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MBA Admission

Admissions requirements vary from institution to institution. Most rely on the following criteria (not necessarily in this order): GMAT score, college GPA, work experience, essays, letters of recommendation, interviews, and extracurriculars, of which the first four are the most heavily weighted. The more competitive the school, the less room there is for weakness in any one of these areas.

Most applicants suspect that the GMAT score or GPA pushes their application into one of three piles: "yes," "no," or "maybe." But that's not the way it is. Unless one or more of your numbers is so low it forces a rejection, the piles are "looks good," "looks bad," "hmmm, interesting," and all variations of "maybe." In B-school admissions, the whole is greater than the sum of the parts. Each of the numbers has an effect but doesn't provide the total picture.

What's fair about the system is that you can compensate for problem areas. Even if you have a low GMAT score, evidence of a high GPA, quantitative work experience, or the completion of an accounting or statistics course will provide a strong counter-balance.

No one single thing counts more than everything else. Your scores, work experience, and essays should give the admissions committee a clear idea of your capabilities, interests, and accomplishments. Any particular weakness can be overcome by a particular strength in another area, so make sure you emphasize whatever strengths you have and don't take them for granted.

GMAT scores

How important are GMAT Scores and Grades?

The GMAT score and GPA are used in two ways. First, they're used as "success indicators" for the academic work. In other words, if admitted, will you have the brain power and discipline to make it through the program? Second, they're used to compare applicants against the larger pool. In particular, the top schools like applicant pools with high scores. They think that having an incoming class with high score and grade profiles is an indicator of their program's prestige and selectivity.

The GMAT

Virtually every MBA program in the country requires their applicants to take the GMAT. In fact, one of the notable holdouts -- Harvard -- started requiring the GMAT again for people applying for fall 1997 admissions. Great GMAT scores won't necessarily get you into the school of your choice (there are too many other factors), but low scores will almost certainly keep you out. As a general rule, if your scores are more than 50 points below a school's average, you are probably facing an uphill battle. If you're in this situation, consider taking the GMAT again. Business schools generally focus on your most recent score.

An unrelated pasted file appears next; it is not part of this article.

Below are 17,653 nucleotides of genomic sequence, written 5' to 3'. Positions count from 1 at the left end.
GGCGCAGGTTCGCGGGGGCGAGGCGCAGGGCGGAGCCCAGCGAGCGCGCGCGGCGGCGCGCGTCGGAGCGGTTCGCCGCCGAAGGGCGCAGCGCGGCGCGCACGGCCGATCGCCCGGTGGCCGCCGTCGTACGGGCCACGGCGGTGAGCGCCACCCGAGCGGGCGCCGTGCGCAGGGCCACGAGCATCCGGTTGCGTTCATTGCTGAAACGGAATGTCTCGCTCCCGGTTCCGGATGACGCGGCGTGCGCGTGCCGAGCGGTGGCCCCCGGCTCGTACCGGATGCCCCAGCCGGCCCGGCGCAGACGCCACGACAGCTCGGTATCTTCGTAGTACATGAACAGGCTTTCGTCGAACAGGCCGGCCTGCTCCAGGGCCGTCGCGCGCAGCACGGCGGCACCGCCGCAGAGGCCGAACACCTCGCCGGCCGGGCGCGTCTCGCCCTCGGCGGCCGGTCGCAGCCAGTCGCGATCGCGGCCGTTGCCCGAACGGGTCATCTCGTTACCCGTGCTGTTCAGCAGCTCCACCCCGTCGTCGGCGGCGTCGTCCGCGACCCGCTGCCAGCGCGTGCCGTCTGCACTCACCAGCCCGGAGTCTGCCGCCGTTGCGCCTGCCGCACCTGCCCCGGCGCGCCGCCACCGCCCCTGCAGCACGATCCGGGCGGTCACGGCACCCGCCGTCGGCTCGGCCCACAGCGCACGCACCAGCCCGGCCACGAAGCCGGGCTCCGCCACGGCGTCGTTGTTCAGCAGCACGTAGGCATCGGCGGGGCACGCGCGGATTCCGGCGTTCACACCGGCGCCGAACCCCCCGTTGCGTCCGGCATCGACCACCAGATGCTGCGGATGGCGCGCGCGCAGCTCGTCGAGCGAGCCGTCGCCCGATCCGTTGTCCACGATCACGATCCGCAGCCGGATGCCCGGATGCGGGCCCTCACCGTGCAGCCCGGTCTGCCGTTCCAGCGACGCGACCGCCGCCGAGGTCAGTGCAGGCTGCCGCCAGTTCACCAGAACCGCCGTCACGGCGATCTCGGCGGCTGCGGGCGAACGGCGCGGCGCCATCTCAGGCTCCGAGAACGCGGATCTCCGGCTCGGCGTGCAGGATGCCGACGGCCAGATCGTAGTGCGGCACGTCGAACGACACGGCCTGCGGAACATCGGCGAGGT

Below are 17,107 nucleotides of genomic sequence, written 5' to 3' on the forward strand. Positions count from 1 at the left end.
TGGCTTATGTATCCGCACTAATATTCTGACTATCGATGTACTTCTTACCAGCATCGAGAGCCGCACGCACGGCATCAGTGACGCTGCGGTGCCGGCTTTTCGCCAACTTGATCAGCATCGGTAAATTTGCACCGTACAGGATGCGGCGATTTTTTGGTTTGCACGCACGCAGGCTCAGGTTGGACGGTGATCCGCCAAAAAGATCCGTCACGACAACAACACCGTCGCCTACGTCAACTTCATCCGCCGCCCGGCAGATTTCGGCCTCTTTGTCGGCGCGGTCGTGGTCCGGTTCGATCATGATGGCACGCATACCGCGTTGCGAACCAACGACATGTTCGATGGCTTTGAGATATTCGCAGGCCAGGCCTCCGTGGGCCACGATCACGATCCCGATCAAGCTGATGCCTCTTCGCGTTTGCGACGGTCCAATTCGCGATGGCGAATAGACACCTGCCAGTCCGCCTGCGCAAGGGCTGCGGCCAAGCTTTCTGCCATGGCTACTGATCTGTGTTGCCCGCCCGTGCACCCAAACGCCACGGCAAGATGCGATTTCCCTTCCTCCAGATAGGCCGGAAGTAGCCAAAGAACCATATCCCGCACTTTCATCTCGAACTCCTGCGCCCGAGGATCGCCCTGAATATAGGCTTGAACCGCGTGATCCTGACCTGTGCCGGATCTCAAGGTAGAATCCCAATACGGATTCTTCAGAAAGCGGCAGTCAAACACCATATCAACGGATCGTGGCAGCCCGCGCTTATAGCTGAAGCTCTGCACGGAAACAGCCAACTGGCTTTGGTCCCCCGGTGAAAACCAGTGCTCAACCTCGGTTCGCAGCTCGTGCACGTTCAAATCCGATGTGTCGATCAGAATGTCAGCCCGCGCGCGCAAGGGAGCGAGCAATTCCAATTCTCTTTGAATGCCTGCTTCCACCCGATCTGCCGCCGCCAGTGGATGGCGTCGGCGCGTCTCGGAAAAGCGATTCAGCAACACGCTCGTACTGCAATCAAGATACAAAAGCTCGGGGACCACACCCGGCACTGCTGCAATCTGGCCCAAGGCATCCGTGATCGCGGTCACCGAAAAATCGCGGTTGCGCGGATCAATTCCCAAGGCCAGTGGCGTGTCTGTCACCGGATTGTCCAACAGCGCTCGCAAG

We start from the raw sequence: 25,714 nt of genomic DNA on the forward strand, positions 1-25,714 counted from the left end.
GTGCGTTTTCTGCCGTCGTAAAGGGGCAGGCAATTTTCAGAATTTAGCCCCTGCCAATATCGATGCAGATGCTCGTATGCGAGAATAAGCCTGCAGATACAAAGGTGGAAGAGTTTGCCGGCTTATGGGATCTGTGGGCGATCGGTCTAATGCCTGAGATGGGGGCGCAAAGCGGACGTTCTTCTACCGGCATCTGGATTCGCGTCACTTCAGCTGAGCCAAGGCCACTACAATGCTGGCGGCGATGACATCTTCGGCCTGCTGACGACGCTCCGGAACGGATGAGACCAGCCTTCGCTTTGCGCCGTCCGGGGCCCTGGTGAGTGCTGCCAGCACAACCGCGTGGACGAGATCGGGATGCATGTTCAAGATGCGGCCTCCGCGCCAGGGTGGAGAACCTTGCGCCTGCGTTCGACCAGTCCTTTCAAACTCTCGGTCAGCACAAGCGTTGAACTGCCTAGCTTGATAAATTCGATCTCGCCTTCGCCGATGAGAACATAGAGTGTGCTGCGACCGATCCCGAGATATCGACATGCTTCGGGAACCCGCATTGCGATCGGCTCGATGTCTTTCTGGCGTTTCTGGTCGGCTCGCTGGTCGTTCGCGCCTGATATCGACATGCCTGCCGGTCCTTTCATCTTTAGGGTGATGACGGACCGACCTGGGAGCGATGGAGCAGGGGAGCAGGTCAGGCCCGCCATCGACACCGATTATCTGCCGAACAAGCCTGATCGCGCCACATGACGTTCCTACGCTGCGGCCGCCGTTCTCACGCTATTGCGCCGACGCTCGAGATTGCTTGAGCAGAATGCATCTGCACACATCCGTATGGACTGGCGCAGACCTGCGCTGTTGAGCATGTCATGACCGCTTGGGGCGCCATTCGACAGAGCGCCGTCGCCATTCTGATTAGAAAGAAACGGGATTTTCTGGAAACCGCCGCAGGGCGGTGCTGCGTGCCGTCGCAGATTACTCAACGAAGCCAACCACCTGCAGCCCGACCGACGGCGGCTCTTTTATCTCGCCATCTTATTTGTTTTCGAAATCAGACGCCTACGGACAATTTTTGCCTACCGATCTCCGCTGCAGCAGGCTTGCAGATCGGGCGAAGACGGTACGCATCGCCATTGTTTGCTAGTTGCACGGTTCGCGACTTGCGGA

GPA

Some schools look more closely at junior and senior year grades than the overall GPA. Most consider the academic reputation of your college and the difficulty of your curriculum. A transcript loaded with courses like "Environmental Appreciation" and "The Child in You" isn't valued as highly as one with a more substantive agenda. Increasingly, schools are looking quite closely at your performance in quantitative courses, particularly calculus and microeconomics, when evaluating transcripts. Given the quantitative nature of much of the course work in an MBA program, they feel that such courses are good indicators of your likely performance. If you didn't take any quantitative courses as an undergraduate (or didn't do so well in the ones you took), one thing that you can do to improve your application is to take a calculus, statistics, or microeconomics class before you apply. Of course, you need to do well if this is going to help you.

Work experience

How important is it?

Of all the criteria, your work history is perhaps the most crucial to acceptance. In fact, without work experience your chances of admission to a top Business School are almost non-existent no matter how strong the rest of your application is. Admissions officers believe that you need to have real world experience before you can benefit from and contribute to an MBA program.

Work experience also provides tangible evidence of your performance in the business world thus far and hints at your potential. This helps B-schools determine if you're going to turn out to be the kind of graduate they'll be proud to have as an alum. Your work experience also reveals whether you've progressed enough (or too far) to benefit from a B-school education. Last, your experience sheds light on the industry perspective you'll bring to the program.

How Much Experience Do You Need?

The standard for many years had been a minimum of two years of work experience before applying to business school. As competition for seats in MBA programs has increased over the past few years (many schools have seen twenty percent increases in the number of applicants), some top programs have started looking for applicants with at least three years of experience.

How is Work Experience Evaluated?

Work experience is evaluated using five criteria:

  1. The Stature of Your Company
    Does it have a high reputation? Does it produce well-qualified applicants?
  2. Diversity of Work Experience
    Have you started your own business, invented a new software program, or worked in an industry that is under-represented at the prospective school?
  3. Your Advancement
    Did you progress steadily to ever-more responsible positions, or did you just tread water? Do your salary increases prove that you are a strong performer? Did you put in your time at each job, or just jump from company to company?
  4. Your Professional and Interpersonal Skills
    Did you get along well with others? Work as part of a team? Do your recommenders see you as future manager material?
  5. Leadership Potential
    Did you excel in your positions, go beyond the job descriptions, save the day, lead a team?

 

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